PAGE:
Simple Machines

and Compound Machines

Lever

A lever is a bar that rotates at a fixed point, fulcrum. The input force is the force used to move the lever. The object being lifted by the lever is called the load. The closer the object is to the fulcrum, the easier it is to move. The greater the distance over which the force must be applied, the smaller the force required to do the work. There are three types of levers (first class, second class, and third class).

To calculate mechanical advantage: output force/input force

To increase mechanical advantage: Make the lever longer or move the fulcrum closer to the load.

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Pulley

A simple machine with a grooved wheel that holds a rope or a cable. Pulleys work by applying an input force to the end of the cable and the object lifted is called the load. The load is attached to the other end. A fixed pulley is connected to something that does not move. Movable pulleys are connected directly to the object that is being moved, which is the load. A block and tackle is a pulley system formed when you use a fixed pulley and a movable pulley. As you increase the number of pulleys, it takes less force to pull the rope. The distance you have to pull the rope increases.

To calculate mechanical advantage: MA is equivalent to the number of pulleys

To increase mechanical advantage: Increase the number of pulleys

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Wheel and Axle

It is a simple machine that is made up of two round objects that move together. The larger object is the wheel and smaller one is the axle. When a small input force is applied to the wheel, it turns in a circular distance. When the wheel turns, so does the axle. The axle is smaller than the wheel. Since the axle turns a smaller distance, the output force is larger than the input force. The larger the diameter of the wheel, the less effort you need to turn it, but you have to move the wheel a greater distance to get the same work done.

To calculate mechanical advantage: radius of wheel divided by radius of the axle

To increase mechanical advantage: Increase the radius of the wheel

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Inclined Plane

A simple machine that is a flat, slanted surface. A ramp is an example of an inclined plane. It's easier to move a heavy object with an inclined plane rather than lifting it up. The input force is smaller than the object's weight. The same work is done, but it happens over a longer distance.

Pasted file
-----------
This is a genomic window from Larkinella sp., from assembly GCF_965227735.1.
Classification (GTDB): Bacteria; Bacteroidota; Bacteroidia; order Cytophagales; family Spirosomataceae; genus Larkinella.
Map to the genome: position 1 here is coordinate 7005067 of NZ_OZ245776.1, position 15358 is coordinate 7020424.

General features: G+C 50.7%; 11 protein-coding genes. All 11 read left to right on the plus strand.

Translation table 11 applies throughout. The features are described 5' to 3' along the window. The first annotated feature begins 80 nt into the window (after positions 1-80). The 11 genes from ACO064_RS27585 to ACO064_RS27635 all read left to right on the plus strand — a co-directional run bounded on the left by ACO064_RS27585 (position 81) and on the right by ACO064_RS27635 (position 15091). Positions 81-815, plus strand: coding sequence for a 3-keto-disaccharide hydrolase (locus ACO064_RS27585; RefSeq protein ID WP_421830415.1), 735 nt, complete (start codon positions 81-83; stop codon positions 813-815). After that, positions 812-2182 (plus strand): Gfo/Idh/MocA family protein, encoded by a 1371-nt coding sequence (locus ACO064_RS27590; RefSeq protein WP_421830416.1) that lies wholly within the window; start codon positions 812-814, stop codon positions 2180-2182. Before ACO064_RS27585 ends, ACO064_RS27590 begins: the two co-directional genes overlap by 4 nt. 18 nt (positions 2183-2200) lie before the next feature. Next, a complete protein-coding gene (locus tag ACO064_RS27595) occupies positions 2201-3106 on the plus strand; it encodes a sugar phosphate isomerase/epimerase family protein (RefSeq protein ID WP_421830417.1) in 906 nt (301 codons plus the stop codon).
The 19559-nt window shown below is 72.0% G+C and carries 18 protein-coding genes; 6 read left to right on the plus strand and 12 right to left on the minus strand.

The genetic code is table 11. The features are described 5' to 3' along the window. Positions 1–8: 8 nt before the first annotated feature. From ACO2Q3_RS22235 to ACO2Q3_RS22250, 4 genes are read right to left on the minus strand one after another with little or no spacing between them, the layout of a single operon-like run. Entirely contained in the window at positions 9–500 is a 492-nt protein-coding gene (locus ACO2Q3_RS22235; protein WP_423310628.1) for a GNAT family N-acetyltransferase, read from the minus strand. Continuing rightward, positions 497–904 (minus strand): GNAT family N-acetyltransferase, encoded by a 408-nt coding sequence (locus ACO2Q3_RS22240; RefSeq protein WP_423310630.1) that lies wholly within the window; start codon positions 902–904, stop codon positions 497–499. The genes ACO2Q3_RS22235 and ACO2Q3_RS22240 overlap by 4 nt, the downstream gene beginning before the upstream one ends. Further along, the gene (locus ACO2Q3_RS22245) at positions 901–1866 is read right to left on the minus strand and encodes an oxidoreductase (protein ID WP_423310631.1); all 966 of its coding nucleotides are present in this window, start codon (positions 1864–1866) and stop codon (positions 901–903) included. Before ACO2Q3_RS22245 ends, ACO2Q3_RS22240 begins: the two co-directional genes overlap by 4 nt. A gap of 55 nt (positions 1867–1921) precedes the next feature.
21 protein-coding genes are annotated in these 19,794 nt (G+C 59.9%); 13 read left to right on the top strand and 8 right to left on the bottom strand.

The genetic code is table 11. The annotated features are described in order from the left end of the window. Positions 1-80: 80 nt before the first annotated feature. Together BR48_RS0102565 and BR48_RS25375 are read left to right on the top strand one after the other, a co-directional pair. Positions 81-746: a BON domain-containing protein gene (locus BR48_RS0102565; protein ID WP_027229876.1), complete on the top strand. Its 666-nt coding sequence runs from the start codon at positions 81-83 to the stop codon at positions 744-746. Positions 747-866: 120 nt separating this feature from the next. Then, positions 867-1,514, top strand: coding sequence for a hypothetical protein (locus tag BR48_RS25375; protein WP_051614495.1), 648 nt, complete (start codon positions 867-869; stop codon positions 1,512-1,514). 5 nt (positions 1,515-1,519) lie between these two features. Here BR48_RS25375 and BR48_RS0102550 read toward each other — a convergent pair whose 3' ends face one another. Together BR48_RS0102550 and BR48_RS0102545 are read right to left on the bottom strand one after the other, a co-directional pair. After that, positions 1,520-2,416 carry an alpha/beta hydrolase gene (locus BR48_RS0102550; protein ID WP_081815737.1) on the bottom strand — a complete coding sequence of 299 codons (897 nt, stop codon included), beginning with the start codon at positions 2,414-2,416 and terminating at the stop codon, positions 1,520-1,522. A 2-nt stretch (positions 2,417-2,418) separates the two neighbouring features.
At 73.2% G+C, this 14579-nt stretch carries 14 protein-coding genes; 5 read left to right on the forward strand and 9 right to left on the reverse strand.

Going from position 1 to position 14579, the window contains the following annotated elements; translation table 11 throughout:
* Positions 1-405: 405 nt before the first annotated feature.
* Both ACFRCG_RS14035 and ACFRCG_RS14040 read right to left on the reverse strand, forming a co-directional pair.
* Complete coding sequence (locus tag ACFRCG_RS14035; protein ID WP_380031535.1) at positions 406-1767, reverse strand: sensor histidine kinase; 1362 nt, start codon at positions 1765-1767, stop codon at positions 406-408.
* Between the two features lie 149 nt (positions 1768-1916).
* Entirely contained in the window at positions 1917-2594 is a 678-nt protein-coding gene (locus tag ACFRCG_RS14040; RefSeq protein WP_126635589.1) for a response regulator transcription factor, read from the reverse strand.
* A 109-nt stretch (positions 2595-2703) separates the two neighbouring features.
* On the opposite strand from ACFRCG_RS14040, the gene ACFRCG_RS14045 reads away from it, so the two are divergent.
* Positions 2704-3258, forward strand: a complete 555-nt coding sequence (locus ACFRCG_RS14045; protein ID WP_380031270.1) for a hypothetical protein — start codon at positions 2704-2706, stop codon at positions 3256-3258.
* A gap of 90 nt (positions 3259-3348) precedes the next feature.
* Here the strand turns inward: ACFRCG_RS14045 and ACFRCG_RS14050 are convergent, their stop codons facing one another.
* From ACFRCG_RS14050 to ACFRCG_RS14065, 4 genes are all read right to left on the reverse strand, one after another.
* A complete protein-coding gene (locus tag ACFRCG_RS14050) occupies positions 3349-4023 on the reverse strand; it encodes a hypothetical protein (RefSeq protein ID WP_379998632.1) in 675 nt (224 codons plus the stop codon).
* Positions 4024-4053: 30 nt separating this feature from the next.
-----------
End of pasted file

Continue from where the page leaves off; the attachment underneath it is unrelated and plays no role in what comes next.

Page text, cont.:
To calculate its mechanical advantage: Length of inclined plane divided by height of load raised

To increase its mechanical advantage: Increase the length of inclined plane

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Wedge

A wedge is made of two inclined planes that move. A wedge can separate things or hold them together. A wedge needs a small input force over a large distance. The output force of the wedge is larger than the input force.

To calculate mechanical advantage: length of wedge divided largest thickness of wedge

To increase mechanical advantage: Increase the length of the wedge and make it thinner

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Screw

A screw is an inclined plane that is wrapped around a cylinder. A small force is over a long distance is needed in order to turn the screw. The screw applies a large output force over a short distance.

To calculate mechanical advantage: First unwind the screw(inclined plane)

Then divide the length of the inclined plane by its height

To increase mechanical advantage: Make the spiral on the screw longer and closer to the threads

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Compound Machines

Compound machines are machines that are made of two or more simple machines. A can opener is a common example of a compound machine. The handle is a second class lever, the knob is a wheel and axle, and a wedge is used to open the can.

The mechanical efficiency of most compound machines is low. This is because compound generally have more moving parts which means more friction. Friction lowers the output work.

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